Every major cannabis municipality in the country has an “elevated” dispensary acting as an access point for consumers historically intimidated by the green cross era of pot shops. Through a soothing mixture of design, curation, education, and customer service, these dispensaries have been creating new audiences, with women over the age of 50 consistently cited among the most engaged and lucrative. While some stores undeniably land the enhanced aesthetic, few seamlessly merge appearance with the medical needs of people entering their autumn years.
In the pastoral coastal community of Carmel-by-the-Sea, where the median age is 63 and the net worth close to $6 million, Synchronicity Holistic has been a safe bridge for an in-need community that once was deeply skeptical about cannabis.
Synchronicity finally opened its doors in December 2019 after founder Valentia Valentine spent the better part of a decade trying to convince the city council and the county board of supervisors cannabis has a vital role to play in the wellbeing of seniors. The 66-year-old serial entrepreneur and philanthropist made cannabis advocacy her focus when, in 2010, she started using the plant to manage symptoms related to multiple sclerosis.
“I knew the story of an affluent, older woman using cannabis to treat her MS would challenge a lot of people’s assumptions around here,” said Valentine, whose impassioned activism quickly made her a familiar voice in the municipality and in local media. “I wanted to show people cannabis is a medicine, and it helped me get out of bed and out of a wheelchair. It gave me my health back, and I knew it could do the same for so many others.”
The Central Valley native and mother of seven was diagnosed in 1989. Both her family and her commercial real estate business were growing as her symptoms—dizziness, difficulty walking, loss of depth perception—began to emerge and dramatically affect her daily life.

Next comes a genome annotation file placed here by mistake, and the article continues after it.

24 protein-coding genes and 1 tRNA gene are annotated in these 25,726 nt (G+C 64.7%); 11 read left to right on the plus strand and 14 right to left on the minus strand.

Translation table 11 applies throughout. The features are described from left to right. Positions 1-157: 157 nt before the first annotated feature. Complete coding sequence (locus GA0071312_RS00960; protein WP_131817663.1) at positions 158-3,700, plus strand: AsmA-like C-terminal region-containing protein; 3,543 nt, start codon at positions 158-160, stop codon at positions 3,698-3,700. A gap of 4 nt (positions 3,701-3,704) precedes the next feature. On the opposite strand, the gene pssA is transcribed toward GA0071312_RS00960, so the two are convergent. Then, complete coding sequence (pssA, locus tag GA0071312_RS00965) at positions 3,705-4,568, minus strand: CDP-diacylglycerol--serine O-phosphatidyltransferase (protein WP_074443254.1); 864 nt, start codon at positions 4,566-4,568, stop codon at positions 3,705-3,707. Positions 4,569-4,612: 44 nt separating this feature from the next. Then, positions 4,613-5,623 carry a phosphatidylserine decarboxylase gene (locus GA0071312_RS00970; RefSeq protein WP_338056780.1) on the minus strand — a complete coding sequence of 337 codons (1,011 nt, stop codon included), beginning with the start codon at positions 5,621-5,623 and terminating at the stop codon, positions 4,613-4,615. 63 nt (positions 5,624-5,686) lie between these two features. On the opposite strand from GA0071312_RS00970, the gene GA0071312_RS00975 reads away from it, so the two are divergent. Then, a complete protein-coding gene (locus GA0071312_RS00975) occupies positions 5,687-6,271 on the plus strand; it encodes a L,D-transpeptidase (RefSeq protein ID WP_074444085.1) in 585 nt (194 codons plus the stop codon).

“I had a new baby, and I had to hire help to simply hold him because I had symptoms of vertigo,” she said. “As a strong, independent woman, it was humbling to ask for help tying my shoes or getting my leg into the car. I didn’t know how to take that.”
After remarrying in 1992, she relocated her family to the affluent golfing community of Pebble Beach. Despite the rigors of raising a big family, running a business, and battling MS, Valentine became a central figure in her new community, raising $15 million for local nonprofits and opening an over-50s wellness studio in nearby Carmel.
After she broke four ribs in 2010, her doctors at Stanford made a fateful recommendation that would shift the direction of her life: She should visit a Santa Cruz dispensary and try cannabis.
Turned off by the classic OG retail experience but stunned by the immediate health benefits of the controversial plant medicine, Valentine’s entrepreneurial and philanthropic instincts kicked in and she sought to understand as much as possible about the plant and the industry sprouting around it.
“I started thinking there are so many people in my community alone that could benefit from this plant,” she said. “Could the right store with the right approach introduce cannabis to more people like me?”
Her research took her to the CannMed conference in Israel and the father of modern cannabis science, Dr. Raphael Mechoulam. He was fascinated by her MS treatment regimen. Upon returning to the United States, she traveled to every state that had some form of regulated market. Everywhere she went, she saw the same dimly lit headshops and perma-stoned staff.
“Nobody was trying to enhance the customer’s experience or introduce new patients that might be intimidated,” she said. “I wanted to do things completely differently.”
To bring her vision of an opulent, senior-friendly dispensary to life, Valentine hired Scottsdale, Arizona-based interior design firm The High Road Design Studio. Led by founder and principal Megan Stone, The High Road has won numerous awards for elegant cannabis boutiques across ten states. In Synchronicity Stone was tasked with creating “a distinct, brand-driven retail experience, committed first and foremost to serving senior women.”
The specific directive—coupled with Valentine’s personal experiences—gave the store a distinctly functional luxury. Taking its lead from high-fashion retailers like Hermès and Bulgari, the shop’s ambiance is polished and feminine, with checkered marble floors, sleek chandeliers, and Mitchell Gold + Bob Williams chairs. The displays, fixtures, and surfaces are designed to be comfortable for a person in a wheelchair.